Russian Central Bank found more negative effects of the declining middle class in the country. The regulator warned that its ability to manage inflation is at risk because of growing inequality and the disappearance of middle-income households that are most sensitive to changes in interest rates and prices. The income and domestic demand has declined at an unprecedented pace. Data shows that retail sales declined in September for 21 consecutive months, while real disposable income recorded an annual decline of 7%.
The consumption in Russia is shrinking because wages can not grow at the same rate, which increased cost of living. So over the last two years 14 million Russians are now out of the middle class. The contraction of this social group, which prospered during the oil boom and doubled, now is moving in the opposite direction. Many of these people now rely on state aid and have become more vulnerable to changes in fiscal policy.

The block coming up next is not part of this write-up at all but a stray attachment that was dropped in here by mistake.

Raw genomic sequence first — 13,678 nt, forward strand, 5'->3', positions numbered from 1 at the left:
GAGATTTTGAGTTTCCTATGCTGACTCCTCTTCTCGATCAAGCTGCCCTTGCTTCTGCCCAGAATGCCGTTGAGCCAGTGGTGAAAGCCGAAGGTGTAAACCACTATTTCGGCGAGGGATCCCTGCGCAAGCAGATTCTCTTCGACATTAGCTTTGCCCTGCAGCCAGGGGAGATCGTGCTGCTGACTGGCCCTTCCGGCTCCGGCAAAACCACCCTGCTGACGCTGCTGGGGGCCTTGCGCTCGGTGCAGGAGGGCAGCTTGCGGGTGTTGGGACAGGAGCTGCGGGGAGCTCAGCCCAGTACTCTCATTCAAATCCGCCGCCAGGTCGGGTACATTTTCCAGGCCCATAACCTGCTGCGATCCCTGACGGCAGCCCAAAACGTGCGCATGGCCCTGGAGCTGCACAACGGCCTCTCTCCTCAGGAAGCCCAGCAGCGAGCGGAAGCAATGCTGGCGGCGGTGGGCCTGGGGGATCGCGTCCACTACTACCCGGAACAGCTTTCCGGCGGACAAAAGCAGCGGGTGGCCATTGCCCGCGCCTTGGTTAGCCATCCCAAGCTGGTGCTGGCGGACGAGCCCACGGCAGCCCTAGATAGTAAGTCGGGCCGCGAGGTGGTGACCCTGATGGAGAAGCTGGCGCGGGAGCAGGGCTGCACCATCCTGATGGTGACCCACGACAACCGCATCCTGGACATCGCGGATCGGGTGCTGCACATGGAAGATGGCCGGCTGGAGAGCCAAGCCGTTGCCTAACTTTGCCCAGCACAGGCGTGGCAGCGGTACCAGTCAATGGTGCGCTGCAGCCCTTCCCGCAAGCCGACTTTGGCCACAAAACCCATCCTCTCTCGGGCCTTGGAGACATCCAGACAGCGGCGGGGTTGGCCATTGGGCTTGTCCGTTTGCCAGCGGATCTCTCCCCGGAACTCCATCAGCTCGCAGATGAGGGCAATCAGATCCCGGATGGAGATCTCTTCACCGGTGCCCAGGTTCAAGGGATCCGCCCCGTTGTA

The shrinking of the middle class is not good for managing inflation, as risks from fiscal policy are larger. The demand will be more sensitive, as regards solutions budget.
While the growth of inequality is shrinking consumption and disappearing middle class could jeopardize growth, the impact of polarization in income on central bank policy is less obvious. A deep social inequality weakens the price elasticity of demand and complicates the task of inflation control. The poorer families generally have no savings and access to credit, spending on basic products and do not react to changes in interest rates. Richer households on the other hand, did not respond because spending very little of their income on necessities.
Households of the middle class are the most sensitive to changes in interest rates and consumer prices, which encourages manufacturers to make changes to their demand. The economic policy that promotes a more even distribution of income in society will create conditions not only for balanced development and social stability, but also will improve the effectiveness of monetary policy.